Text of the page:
Do not micromanage or watch over people’s shoulders. As tempting as it is to regularly check up on someone’s progress, it is generally not a great idea. Have you tried to reach someone by email? Then by text? Then by phone? Abusing those access points can be relentless and uncomfortable on the receiver’s end (or even distracting). You should make an effort not to interrupt your teammates unless it is time-sensitive. You shouldn’t saturate notification bars. An effective team is one where an adequate amount of checkups are made - unless it is for an urgent or complex task. Your team wants to have their own responsibilities, independence, and most of all, feel trusted. Management tools and communication channels should be used where participants can update their progress and track the completion of different tasks.

Be optimistic. Lastly, it is important to keep in mind that working remotely is relatively new for all. Everyone is trying their best to make things run as smoothly as possible. You must acknowledge that coming face to face with different obstacles is normal and part of the process. You will overcome them, eventually. A brief message from your teammate may come out as harsh or rude, but it may not be the sender’s intention. It is important to be generous, give the benefit of the doubt, and trust in the good intentions of the team.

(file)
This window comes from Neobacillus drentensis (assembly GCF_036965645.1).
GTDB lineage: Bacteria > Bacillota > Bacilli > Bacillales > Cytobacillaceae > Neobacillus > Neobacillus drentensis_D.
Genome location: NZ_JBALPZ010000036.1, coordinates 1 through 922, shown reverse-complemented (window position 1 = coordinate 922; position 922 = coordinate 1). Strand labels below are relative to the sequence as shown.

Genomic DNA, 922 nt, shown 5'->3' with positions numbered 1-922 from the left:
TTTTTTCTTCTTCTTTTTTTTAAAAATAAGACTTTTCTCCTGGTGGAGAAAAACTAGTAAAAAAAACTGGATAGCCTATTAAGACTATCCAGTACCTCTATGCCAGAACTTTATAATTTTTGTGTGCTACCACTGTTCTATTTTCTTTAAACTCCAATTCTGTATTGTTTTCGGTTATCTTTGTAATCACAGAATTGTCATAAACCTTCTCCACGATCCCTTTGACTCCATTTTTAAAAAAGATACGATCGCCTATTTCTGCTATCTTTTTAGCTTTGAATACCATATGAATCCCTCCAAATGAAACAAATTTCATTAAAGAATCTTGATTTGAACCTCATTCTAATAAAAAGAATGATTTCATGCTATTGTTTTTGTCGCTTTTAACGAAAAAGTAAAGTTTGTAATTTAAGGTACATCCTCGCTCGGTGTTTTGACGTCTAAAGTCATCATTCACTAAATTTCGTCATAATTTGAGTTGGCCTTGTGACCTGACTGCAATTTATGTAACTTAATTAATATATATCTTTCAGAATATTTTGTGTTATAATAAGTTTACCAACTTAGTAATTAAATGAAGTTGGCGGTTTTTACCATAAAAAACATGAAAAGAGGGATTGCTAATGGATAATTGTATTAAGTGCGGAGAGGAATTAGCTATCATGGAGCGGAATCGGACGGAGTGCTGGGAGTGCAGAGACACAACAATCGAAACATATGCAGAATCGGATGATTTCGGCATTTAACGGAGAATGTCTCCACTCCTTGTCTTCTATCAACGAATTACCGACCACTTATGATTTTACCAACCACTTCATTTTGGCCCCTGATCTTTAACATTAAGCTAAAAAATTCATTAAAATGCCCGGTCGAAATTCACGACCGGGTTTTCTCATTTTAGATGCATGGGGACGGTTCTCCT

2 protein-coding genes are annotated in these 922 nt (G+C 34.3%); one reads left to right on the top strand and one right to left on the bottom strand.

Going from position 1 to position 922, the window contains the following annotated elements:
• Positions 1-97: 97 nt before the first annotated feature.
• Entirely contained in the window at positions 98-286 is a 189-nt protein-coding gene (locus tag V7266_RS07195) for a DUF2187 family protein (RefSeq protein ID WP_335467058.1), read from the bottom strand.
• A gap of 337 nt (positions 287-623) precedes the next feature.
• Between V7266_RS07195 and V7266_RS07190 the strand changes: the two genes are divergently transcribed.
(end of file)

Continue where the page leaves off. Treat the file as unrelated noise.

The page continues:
Tools mentioned to improve communication

Slack: Slack is often used by teams for daily communication. Members can hop on different conversation channels, catch up on different threads, share pictures and do video calls.

Discord: Discord enables instant messaging. Users communicate with voice calls, video calls, text messaging, media, and files in private chats or as part of communities called "servers".

G-Suite: G-Suite is a collection that comprises your Gmail, Google Calendar, Google Drive, Google Meets, and much more. It enables you to easily create and share files, check on your teammates’ schedules (when set to public), and plan formal video meetings.

Trello: Trello is a collaboration tool that organizes your projects into boards. In one glance, Trello tells you what's being worked on, who's working on what, and at what stage something is in a process. It is an organized task viewer for you and your team.

Here’s a quick recap of the 8 tips

  1. Set communication guidelines
  2. Set clear expectations and deadlines
  3. Opt for public channels instead of direct messages
  4. Hold check-in meetings
  5. Over-communicate
  6. Create an online company culture
  7. Organize internal knowledge with management tools
  8. Trust your staff and coworkers